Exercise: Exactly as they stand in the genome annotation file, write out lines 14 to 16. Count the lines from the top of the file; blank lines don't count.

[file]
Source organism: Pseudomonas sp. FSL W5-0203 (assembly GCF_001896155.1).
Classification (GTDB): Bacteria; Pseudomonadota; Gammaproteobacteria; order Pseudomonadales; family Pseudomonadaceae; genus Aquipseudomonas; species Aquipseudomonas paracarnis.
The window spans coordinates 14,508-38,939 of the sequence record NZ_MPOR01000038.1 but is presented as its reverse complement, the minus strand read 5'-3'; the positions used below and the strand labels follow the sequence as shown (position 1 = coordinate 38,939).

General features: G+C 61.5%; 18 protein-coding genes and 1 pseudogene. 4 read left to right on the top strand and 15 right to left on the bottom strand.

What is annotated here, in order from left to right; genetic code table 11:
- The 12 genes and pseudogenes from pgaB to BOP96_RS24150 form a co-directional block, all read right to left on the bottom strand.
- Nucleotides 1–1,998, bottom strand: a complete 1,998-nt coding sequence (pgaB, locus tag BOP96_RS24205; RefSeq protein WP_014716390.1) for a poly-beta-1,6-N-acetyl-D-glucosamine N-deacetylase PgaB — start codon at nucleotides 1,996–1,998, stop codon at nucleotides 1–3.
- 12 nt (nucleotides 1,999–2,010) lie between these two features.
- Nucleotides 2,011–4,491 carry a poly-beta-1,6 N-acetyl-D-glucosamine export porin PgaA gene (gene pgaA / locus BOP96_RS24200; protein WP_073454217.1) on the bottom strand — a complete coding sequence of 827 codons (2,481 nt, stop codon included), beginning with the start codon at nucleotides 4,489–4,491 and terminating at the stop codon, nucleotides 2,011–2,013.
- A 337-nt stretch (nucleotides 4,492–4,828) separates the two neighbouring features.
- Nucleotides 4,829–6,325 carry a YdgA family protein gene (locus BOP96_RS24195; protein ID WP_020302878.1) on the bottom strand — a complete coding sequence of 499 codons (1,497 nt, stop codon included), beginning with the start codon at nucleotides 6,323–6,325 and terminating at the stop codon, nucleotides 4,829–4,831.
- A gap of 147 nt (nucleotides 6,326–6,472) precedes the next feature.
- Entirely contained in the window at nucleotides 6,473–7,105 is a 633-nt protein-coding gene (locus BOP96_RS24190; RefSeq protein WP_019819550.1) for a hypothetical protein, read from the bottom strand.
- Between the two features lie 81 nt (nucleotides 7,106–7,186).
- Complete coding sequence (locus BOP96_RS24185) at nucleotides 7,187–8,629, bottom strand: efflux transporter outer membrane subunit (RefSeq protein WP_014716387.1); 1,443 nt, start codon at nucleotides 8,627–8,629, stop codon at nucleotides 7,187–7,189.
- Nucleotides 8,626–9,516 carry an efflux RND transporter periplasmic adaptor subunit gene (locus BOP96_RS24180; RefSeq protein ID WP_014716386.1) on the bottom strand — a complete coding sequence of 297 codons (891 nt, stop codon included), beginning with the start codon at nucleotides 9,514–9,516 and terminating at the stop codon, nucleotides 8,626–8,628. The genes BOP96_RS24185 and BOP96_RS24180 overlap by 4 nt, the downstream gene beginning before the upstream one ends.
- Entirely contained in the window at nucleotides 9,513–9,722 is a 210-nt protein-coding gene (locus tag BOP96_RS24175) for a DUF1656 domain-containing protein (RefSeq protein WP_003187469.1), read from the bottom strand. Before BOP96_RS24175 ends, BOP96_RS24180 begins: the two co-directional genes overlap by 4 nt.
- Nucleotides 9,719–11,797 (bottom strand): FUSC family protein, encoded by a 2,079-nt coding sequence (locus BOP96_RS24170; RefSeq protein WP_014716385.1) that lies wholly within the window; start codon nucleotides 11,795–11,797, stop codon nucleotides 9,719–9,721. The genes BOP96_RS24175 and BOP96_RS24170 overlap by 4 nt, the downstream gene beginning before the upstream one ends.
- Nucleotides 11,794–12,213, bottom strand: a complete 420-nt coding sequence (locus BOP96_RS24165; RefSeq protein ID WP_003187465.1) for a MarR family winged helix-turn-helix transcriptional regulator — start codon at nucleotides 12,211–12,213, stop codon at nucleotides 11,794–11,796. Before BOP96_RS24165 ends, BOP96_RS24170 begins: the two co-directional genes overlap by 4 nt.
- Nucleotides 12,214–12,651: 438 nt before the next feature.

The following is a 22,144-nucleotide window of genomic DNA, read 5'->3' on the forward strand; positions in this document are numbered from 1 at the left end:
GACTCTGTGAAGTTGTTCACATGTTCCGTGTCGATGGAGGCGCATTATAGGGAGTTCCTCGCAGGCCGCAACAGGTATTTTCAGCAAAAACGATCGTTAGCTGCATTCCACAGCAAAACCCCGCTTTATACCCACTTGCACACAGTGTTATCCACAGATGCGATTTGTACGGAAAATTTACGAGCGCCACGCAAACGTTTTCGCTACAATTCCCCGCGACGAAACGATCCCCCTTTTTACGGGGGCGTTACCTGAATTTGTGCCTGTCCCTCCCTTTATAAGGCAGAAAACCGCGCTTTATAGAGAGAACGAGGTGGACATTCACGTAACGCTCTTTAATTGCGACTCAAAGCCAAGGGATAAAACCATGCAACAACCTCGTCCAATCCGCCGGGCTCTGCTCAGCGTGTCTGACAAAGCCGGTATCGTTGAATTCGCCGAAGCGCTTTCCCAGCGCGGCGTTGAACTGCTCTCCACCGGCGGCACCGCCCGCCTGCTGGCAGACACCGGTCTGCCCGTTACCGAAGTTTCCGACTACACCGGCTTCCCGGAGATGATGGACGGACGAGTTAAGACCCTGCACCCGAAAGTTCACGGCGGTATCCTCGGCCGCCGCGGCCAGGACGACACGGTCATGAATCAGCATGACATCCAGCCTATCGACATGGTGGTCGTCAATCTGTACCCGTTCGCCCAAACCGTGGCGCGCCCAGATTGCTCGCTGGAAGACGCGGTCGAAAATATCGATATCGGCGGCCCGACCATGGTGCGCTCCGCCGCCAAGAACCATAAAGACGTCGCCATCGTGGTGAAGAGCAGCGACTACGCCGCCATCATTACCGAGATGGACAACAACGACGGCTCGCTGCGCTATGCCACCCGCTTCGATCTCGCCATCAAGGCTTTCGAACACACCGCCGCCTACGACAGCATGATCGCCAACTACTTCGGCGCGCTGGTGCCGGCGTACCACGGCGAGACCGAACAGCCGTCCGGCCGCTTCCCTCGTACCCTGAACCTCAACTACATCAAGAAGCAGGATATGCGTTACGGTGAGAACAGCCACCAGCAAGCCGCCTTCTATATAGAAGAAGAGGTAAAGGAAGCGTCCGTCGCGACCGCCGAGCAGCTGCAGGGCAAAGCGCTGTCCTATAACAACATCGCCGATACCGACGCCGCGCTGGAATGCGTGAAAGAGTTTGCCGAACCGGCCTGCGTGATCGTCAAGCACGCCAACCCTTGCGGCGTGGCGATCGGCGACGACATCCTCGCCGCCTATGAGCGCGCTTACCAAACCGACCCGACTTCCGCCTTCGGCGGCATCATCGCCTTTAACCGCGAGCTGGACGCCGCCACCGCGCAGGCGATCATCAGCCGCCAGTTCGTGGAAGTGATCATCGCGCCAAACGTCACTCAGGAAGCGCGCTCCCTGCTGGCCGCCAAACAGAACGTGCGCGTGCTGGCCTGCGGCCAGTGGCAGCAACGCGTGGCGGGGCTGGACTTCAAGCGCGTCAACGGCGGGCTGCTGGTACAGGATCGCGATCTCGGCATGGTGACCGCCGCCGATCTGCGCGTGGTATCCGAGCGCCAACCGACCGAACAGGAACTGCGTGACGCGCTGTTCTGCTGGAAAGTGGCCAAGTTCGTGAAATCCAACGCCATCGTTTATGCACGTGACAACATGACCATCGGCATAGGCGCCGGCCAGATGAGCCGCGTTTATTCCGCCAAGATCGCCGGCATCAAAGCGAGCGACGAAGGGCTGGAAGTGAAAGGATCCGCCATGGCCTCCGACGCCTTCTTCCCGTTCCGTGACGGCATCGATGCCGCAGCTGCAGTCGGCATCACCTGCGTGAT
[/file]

- Between the two features lie 81 nt (nucleotides 7,106–7,186).
- Complete coding sequence (locus BOP96_RS24185) at nucleotides 7,187–8,629, bottom strand: efflux transporter outer membrane subunit (RefSeq protein WP_014716387.1); 1,443 nt, start codon at nucleotides 8,627–8,629, stop codon at nucleotides 7,187–7,189.
- Nucleotides 8,626–9,516 carry an efflux RND transporter periplasmic adaptor subunit gene (locus BOP96_RS24180; RefSeq protein ID WP_014716386.1) on the bottom strand — a complete coding sequence of 297 codons (891 nt, stop codon included), beginning with the start codon at nucleotides 9,514–9,516 and terminating at the stop codon, nucleotides 8,626–8,628. The genes BOP96_RS24185 and BOP96_RS24180 overlap by 4 nt, the downstream gene beginning before the upstream one ends.